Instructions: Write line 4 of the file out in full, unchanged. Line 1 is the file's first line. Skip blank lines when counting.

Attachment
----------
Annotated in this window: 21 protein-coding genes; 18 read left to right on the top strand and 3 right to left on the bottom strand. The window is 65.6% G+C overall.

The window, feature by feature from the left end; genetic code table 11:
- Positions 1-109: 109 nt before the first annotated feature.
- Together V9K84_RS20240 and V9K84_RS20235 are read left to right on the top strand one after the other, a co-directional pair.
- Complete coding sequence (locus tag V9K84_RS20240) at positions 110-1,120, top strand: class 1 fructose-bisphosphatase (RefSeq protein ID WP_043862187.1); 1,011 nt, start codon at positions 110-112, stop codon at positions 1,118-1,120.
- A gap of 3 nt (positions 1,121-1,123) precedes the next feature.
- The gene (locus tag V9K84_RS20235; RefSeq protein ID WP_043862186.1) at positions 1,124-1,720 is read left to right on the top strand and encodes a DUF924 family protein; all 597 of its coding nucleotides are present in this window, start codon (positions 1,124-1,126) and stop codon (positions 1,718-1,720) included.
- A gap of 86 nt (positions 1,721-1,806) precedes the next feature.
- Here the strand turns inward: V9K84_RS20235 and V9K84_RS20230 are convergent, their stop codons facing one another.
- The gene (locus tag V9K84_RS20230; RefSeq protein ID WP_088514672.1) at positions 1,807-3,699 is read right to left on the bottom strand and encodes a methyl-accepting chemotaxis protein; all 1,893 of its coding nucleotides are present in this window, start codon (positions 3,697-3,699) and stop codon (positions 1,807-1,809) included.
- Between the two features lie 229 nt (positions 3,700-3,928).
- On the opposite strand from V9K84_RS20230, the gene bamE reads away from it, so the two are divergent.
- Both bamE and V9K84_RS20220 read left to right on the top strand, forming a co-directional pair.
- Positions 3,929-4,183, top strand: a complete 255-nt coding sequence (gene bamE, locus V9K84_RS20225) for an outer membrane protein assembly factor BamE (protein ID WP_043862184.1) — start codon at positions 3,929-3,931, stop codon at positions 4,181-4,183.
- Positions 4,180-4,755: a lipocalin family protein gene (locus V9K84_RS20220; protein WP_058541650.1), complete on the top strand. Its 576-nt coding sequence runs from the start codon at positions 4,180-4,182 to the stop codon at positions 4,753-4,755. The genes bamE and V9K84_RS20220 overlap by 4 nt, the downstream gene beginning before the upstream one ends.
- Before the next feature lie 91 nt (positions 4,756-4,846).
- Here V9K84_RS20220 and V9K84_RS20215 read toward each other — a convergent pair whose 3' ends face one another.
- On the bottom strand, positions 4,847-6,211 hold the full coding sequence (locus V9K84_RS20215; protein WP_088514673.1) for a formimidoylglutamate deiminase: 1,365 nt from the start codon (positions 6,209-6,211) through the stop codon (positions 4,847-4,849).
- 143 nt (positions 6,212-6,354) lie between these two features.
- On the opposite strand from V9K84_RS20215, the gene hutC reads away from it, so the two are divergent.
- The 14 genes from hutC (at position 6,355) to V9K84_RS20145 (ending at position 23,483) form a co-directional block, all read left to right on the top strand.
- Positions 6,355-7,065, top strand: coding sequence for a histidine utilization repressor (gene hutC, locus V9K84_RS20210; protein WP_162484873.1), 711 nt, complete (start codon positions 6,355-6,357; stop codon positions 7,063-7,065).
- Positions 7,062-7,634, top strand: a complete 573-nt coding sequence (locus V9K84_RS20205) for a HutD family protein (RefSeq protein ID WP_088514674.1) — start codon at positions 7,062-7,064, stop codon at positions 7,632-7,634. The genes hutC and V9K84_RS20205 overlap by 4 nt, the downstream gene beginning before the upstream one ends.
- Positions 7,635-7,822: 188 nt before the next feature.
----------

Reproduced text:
- Together V9K84_RS20240 and V9K84_RS20235 are read left to right on the top strand one after the other, a co-directional pair.